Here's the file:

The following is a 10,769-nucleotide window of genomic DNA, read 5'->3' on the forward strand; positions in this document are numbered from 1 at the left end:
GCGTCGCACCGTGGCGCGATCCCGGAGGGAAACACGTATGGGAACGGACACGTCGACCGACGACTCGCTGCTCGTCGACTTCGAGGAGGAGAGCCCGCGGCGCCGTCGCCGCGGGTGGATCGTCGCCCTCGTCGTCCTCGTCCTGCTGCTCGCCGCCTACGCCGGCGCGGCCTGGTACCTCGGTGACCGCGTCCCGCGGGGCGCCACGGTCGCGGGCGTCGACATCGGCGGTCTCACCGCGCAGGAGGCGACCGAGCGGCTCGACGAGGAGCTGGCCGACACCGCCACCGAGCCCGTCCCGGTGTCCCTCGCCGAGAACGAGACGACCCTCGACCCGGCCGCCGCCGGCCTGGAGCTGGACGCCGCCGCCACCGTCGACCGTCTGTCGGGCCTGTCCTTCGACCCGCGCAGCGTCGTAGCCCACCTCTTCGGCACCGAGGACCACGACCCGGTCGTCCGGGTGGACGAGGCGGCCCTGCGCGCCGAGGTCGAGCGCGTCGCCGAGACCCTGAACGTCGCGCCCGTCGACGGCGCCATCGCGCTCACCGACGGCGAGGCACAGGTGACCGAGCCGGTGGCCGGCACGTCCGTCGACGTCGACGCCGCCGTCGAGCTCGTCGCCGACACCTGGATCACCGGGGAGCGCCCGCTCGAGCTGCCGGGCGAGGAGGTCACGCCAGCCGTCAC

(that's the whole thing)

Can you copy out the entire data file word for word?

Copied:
The following is a 10,769-nucleotide window of genomic DNA, read 5'->3' on the forward strand; positions in this document are numbered from 1 at the left end:
GCGTCGCACCGTGGCGCGATCCCGGAGGGAAACACGTATGGGAACGGACACGTCGACCGACGACTCGCTGCTCGTCGACTTCGAGGAGGAGAGCCCGCGGCGCCGTCGCCGCGGGTGGATCGTCGCCCTCGTCGTCCTCGTCCTGCTGCTCGCCGCCTACGCCGGCGCGGCCTGGTACCTCGGTGACCGCGTCCCGCGGGGCGCCACGGTCGCGGGCGTCGACATCGGCGGTCTCACCGCGCAGGAGGCGACCGAGCGGCTCGACGAGGAGCTGGCCGACACCGCCACCGAGCCCGTCCCGGTGTCCCTCGCCGAGAACGAGACGACCCTCGACCCGGCCGCCGCCGGCCTGGAGCTGGACGCCGCCGCCACCGTCGACCGTCTGTCGGGCCTGTCCTTCGACCCGCGCAGCGTCGTAGCCCACCTCTTCGGCACCGAGGACCACGACCCGGTCGTCCGGGTGGACGAGGCGGCCCTGCGCGCCGAGGTCGAGCGCGTCGCCGAGACCCTGAACGTCGCGCCCGTCGACGGCGCCATCGCGCTCACCGACGGCGAGGCACAGGTGACCGAGCCGGTGGCCGGCACGTCCGTCGACGTCGACGCCGCCGTCGAGCTCGTCGCCGACACCTGGATCACCGGGGAGCGCCCGCTCGAGCTGCCGGGCGAGGAGGTCACGCCAGCCGTCAC